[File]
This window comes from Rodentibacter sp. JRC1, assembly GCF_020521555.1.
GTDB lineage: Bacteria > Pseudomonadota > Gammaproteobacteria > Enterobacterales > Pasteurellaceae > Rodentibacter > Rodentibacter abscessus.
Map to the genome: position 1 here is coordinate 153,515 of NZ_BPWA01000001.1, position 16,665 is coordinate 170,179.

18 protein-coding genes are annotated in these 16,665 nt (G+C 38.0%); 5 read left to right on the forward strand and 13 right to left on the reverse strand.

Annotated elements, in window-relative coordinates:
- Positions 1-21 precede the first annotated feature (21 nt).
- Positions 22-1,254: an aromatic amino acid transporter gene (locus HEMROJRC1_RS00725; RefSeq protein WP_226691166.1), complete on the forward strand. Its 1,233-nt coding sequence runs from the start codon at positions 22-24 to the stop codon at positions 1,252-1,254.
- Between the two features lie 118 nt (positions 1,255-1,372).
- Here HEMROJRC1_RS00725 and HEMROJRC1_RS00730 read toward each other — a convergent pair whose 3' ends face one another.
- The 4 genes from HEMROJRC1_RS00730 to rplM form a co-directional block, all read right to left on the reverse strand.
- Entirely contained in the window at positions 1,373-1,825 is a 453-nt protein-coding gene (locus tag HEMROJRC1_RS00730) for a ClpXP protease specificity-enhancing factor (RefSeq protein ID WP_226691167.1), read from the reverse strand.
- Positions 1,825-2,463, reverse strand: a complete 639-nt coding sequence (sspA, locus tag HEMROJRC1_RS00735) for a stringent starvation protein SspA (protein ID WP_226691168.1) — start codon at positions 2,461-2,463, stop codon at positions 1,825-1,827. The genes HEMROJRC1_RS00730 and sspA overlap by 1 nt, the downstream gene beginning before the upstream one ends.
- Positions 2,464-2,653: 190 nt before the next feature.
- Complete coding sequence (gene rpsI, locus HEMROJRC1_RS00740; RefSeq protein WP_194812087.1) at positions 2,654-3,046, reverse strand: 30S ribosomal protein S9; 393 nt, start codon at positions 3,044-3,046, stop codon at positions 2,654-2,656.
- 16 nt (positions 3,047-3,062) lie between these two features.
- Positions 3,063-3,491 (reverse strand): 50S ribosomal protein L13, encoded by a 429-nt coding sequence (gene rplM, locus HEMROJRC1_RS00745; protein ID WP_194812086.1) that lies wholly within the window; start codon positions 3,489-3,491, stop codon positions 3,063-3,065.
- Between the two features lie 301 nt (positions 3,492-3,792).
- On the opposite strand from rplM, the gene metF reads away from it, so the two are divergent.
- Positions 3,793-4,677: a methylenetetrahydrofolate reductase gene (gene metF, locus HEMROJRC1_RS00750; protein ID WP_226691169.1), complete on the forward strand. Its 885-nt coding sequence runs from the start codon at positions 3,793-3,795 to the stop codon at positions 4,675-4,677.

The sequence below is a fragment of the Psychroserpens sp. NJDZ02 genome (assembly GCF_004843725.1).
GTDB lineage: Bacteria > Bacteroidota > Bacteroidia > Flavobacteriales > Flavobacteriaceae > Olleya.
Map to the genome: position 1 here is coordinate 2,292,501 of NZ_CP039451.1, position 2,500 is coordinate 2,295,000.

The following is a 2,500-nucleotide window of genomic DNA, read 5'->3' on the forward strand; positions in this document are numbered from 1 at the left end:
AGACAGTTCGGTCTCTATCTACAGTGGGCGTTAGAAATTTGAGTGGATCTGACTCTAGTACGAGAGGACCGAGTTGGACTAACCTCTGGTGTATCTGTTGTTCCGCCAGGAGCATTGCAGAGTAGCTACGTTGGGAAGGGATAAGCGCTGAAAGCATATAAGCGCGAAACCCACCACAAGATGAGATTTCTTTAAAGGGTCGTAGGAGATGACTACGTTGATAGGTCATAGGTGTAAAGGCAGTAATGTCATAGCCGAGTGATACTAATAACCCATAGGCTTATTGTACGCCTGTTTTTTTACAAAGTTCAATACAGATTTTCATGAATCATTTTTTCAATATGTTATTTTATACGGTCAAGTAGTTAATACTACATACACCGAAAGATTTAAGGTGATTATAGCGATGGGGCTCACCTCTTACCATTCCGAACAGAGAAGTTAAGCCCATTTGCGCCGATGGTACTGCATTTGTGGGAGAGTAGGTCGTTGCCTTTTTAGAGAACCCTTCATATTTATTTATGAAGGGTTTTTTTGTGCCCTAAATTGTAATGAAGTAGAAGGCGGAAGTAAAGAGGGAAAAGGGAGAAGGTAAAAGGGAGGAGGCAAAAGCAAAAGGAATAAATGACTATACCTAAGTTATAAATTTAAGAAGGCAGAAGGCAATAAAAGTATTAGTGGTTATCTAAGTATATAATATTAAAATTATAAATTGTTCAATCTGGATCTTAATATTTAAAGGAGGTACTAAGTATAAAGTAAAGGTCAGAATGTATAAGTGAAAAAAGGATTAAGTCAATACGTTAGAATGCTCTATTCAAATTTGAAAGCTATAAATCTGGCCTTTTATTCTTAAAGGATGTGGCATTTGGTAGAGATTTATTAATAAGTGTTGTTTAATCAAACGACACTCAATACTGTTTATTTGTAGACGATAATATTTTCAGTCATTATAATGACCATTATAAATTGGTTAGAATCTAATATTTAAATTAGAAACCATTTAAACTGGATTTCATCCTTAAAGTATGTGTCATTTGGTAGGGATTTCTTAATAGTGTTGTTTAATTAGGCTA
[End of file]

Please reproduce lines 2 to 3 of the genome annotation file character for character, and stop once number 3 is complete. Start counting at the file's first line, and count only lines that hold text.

GTDB lineage: Bacteria > Pseudomonadota > Gammaproteobacteria > Enterobacterales > Pasteurellaceae > Rodentibacter > Rodentibacter abscessus.
Map to the genome: position 1 here is coordinate 153,515 of NZ_BPWA01000001.1, position 16,665 is coordinate 170,179.